Creighton and Higham write 'no significant above ground remains of former medieval town defences or gates at …Eddisbury' Presumable this is the C10 burghal fort built with an Iron Age hill fort, which is Bond's list of 'New Anglo-Saxon burghal forts of no later urban significance'.

In 914 AD Eddisbury is documented as a Saxon burh, although it was probably only short-lived since there was no mint there. However, the hillfort has considerable above ground remains and Creighton and Higham may be referring to something else though it is unclear as to what.
The assumption may have being made that the Burh documented in 914 was a communal defence. Gatehouse is not certain that all burhs recorded in the ASC were intended as communal sites. Some may have been fortified private lordly sites and this may have been the case here. The site was reused as a royal hunting lodge (see The Chamber in the Forest) showing the Iron Age fort was suitable for such use. However, some of the burhs may have been built as pure military camps with no significant communal or lordly residence and the pre-existing Iron Age earthworks would have made this site particularly suitable for such a function.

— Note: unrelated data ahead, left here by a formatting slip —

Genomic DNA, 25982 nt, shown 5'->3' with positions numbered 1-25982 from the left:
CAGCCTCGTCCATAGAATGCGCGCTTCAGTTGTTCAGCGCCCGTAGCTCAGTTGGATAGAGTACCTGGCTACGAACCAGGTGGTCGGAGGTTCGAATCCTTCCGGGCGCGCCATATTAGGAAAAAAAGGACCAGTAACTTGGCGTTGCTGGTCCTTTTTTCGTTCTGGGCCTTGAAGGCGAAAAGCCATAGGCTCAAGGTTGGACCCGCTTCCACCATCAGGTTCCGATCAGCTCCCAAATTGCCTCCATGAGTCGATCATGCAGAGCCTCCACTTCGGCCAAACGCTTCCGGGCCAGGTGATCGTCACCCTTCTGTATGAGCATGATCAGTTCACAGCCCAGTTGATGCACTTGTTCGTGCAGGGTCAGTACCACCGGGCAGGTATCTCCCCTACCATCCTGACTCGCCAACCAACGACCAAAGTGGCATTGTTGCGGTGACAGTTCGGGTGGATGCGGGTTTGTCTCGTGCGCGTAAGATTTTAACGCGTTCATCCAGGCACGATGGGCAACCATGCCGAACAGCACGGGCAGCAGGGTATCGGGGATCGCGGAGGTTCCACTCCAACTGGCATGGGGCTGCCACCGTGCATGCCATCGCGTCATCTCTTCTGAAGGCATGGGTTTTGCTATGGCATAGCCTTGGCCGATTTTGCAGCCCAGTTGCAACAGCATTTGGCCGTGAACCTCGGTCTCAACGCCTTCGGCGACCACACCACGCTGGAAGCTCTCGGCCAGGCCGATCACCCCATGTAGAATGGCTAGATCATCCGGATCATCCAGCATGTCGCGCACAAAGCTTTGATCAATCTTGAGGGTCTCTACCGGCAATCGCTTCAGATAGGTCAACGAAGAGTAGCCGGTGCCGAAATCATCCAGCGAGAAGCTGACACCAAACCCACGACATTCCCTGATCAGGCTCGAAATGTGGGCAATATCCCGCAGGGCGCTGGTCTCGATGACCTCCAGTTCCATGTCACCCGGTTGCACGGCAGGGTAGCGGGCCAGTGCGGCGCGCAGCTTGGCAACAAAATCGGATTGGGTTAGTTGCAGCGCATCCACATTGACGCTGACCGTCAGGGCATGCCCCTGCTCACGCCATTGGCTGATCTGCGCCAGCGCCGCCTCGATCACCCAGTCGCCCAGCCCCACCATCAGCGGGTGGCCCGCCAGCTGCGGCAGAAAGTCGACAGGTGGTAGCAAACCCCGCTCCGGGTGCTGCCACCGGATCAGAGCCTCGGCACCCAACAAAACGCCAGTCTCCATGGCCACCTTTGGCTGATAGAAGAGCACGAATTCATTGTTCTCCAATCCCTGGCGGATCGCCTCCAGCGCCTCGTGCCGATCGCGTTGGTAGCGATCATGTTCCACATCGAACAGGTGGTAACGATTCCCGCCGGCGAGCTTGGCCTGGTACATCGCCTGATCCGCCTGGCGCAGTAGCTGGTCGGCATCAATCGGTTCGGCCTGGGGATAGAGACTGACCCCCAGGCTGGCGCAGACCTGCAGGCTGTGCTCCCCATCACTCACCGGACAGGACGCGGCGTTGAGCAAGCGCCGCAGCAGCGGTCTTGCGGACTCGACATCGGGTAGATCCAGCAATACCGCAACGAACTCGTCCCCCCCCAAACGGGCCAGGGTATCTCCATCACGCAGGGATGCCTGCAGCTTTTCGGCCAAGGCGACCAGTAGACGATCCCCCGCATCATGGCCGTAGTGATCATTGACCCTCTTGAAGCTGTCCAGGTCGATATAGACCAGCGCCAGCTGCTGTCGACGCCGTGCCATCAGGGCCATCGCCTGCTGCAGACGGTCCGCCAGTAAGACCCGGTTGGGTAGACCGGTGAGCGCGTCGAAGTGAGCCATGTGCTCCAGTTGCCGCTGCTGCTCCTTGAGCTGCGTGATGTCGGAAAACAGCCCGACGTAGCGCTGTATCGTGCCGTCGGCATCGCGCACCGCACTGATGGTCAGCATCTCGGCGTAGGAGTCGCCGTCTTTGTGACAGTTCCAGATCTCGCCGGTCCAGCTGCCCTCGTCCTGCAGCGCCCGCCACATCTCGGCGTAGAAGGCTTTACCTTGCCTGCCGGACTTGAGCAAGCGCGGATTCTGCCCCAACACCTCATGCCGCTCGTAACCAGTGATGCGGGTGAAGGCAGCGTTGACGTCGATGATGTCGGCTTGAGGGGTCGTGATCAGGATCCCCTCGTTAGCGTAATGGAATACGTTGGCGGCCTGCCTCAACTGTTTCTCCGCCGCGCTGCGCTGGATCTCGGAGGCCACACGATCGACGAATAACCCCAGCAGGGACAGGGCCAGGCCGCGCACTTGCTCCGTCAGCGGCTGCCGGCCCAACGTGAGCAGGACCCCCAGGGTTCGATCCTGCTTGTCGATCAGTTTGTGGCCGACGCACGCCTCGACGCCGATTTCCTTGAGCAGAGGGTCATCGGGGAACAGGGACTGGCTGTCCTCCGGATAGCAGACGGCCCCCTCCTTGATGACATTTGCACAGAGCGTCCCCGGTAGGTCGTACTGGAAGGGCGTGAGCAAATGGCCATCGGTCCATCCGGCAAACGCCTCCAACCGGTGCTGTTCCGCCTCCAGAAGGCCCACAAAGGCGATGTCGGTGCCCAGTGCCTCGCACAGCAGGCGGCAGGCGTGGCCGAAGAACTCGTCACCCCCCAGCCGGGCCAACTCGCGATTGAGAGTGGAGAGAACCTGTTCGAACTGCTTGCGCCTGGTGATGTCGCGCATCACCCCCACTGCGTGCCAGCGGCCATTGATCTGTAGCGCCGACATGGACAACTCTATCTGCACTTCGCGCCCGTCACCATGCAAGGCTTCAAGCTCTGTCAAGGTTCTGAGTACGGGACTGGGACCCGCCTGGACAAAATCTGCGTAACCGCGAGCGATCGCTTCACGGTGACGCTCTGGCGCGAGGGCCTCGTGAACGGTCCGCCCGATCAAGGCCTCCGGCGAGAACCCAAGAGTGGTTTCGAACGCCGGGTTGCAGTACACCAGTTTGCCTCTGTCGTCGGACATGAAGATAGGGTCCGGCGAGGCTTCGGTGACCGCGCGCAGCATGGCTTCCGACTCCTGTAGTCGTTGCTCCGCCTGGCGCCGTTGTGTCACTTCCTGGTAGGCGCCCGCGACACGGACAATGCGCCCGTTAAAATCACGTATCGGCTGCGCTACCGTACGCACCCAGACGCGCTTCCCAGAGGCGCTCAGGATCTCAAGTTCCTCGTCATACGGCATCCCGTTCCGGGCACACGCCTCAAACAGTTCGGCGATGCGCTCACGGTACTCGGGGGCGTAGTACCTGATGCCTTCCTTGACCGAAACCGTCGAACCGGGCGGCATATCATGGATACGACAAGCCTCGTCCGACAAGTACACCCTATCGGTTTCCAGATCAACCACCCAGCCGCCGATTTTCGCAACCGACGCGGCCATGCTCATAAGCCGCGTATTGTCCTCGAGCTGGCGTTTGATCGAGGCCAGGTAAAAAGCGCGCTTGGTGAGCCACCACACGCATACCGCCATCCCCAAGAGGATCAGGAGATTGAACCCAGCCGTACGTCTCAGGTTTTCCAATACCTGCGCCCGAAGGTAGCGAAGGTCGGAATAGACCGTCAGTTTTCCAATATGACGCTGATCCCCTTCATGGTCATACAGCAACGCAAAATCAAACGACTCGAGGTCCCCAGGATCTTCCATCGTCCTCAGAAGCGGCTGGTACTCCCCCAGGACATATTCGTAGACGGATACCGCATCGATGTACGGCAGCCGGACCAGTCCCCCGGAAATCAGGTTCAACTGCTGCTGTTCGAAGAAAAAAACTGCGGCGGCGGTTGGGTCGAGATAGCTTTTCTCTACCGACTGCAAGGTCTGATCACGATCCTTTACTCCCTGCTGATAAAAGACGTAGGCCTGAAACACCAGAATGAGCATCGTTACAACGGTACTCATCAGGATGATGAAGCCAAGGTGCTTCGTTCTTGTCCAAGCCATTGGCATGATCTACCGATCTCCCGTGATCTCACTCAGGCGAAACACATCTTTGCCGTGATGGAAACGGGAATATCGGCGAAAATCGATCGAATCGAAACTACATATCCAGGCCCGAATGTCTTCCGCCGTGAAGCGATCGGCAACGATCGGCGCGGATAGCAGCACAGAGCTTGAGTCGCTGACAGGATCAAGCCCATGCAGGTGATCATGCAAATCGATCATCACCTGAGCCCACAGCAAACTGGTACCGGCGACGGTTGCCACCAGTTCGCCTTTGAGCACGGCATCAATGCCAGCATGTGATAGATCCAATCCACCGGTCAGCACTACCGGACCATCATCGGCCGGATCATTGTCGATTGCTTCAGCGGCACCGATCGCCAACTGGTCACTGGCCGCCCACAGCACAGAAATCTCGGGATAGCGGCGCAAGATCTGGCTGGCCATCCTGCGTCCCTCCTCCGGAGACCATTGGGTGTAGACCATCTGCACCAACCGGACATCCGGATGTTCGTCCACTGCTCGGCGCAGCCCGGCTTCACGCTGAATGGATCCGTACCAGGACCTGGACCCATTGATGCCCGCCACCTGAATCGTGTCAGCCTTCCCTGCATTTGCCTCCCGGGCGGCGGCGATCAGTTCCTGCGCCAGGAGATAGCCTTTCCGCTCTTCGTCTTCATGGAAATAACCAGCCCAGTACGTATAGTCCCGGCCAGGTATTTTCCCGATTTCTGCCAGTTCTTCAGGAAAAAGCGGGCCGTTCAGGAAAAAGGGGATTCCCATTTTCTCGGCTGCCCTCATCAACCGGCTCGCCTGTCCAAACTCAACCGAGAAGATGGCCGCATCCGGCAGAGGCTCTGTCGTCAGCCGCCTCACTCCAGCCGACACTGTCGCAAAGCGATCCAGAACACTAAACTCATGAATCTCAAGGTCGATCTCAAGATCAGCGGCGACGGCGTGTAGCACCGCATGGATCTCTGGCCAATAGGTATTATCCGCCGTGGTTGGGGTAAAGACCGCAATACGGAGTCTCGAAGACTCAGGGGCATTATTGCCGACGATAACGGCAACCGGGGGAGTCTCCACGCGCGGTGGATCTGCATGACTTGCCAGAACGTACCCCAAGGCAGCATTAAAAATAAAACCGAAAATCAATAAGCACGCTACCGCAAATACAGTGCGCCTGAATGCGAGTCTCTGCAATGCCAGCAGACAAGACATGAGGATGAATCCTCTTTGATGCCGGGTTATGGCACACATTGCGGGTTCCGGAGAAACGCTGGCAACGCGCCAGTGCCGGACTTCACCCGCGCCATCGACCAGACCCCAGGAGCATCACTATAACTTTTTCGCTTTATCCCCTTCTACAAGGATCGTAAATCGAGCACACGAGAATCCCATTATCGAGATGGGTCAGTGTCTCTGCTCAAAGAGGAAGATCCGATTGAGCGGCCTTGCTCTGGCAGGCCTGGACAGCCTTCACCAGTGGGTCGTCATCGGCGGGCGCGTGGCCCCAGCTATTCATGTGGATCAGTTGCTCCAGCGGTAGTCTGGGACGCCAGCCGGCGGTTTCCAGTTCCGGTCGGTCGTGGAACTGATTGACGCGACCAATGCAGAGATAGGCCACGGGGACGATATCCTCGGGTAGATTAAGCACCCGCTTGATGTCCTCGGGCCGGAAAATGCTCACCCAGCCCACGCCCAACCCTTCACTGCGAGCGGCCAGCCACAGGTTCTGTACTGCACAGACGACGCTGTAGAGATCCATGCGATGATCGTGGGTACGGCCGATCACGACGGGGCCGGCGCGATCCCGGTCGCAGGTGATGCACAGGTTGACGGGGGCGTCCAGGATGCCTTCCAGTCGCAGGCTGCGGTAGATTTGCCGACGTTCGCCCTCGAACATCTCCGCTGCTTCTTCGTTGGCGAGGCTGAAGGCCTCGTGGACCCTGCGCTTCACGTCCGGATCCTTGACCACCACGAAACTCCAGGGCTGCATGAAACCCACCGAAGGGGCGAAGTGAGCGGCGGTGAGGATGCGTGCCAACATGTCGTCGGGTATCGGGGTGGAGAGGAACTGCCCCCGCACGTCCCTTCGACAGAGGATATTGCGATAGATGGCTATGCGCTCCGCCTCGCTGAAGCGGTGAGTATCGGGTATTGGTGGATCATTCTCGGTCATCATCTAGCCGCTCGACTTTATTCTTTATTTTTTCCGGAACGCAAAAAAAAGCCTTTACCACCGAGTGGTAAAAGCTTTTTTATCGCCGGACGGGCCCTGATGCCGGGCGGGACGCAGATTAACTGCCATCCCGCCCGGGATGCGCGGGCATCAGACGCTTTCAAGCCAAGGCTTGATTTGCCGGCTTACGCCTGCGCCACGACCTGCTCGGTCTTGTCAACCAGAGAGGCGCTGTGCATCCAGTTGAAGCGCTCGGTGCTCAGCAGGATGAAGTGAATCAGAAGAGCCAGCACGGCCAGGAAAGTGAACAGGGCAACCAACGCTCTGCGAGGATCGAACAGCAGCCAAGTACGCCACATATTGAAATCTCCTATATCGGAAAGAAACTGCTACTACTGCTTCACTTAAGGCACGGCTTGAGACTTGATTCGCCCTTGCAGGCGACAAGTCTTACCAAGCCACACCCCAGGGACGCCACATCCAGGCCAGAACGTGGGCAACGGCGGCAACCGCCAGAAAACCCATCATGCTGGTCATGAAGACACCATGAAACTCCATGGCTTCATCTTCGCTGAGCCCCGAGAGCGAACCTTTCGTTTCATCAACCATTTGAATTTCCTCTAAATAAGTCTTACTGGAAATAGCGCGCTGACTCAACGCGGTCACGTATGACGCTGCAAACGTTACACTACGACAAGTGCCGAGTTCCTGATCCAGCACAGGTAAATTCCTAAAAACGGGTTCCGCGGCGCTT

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This record last updated 15/08/2017 15:56:53